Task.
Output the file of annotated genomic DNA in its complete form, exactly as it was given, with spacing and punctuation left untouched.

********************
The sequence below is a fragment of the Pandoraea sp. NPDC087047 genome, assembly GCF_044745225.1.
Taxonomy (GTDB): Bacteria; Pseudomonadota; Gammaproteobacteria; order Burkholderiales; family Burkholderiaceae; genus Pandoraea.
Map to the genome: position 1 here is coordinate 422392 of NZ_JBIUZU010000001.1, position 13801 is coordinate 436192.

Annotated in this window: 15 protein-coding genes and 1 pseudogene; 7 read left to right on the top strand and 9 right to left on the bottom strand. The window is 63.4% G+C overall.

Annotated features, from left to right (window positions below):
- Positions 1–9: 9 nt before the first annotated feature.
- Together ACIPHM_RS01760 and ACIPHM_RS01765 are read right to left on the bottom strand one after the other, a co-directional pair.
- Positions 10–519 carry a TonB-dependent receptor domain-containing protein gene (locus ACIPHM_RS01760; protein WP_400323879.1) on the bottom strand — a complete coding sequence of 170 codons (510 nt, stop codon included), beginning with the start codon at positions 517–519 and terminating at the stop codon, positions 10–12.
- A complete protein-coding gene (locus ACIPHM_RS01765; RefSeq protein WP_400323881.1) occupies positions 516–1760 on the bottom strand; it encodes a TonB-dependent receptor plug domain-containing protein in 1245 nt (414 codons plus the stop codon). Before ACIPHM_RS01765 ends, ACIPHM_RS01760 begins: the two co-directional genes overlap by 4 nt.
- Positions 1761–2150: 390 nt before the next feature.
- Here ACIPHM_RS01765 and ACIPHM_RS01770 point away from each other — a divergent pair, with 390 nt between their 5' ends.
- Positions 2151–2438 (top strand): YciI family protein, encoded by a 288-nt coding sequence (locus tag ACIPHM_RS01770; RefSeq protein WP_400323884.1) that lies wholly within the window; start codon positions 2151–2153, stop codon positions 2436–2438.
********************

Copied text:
The sequence below is a fragment of the Pandoraea sp. NPDC087047 genome, assembly GCF_044745225.1.
Taxonomy (GTDB): Bacteria; Pseudomonadota; Gammaproteobacteria; order Burkholderiales; family Burkholderiaceae; genus Pandoraea.
Map to the genome: position 1 here is coordinate 422392 of NZ_JBIUZU010000001.1, position 13801 is coordinate 436192.

Annotated in this window: 15 protein-coding genes and 1 pseudogene; 7 read left to right on the top strand and 9 right to left on the bottom strand. The window is 63.4% G+C overall.

Annotated features, from left to right (window positions below):
- Positions 1–9: 9 nt before the first annotated feature.
- Together ACIPHM_RS01760 and ACIPHM_RS01765 are read right to left on the bottom strand one after the other, a co-directional pair.
- Positions 10–519 carry a TonB-dependent receptor domain-containing protein gene (locus ACIPHM_RS01760; protein WP_400323879.1) on the bottom strand — a complete coding sequence of 170 codons (510 nt, stop codon included), beginning with the start codon at positions 517–519 and terminating at the stop codon, positions 10–12.
- A complete protein-coding gene (locus ACIPHM_RS01765; RefSeq protein WP_400323881.1) occupies positions 516–1760 on the bottom strand; it encodes a TonB-dependent receptor plug domain-containing protein in 1245 nt (414 codons plus the stop codon). Before ACIPHM_RS01765 ends, ACIPHM_RS01760 begins: the two co-directional genes overlap by 4 nt.
- Positions 1761–2150: 390 nt before the next feature.
- Here ACIPHM_RS01765 and ACIPHM_RS01770 point away from each other — a divergent pair, with 390 nt between their 5' ends.
- Positions 2151–2438 (top strand): YciI family protein, encoded by a 288-nt coding sequence (locus tag ACIPHM_RS01770; RefSeq protein WP_400323884.1) that lies wholly within the window; start codon positions 2151–2153, stop codon positions 2436–2438.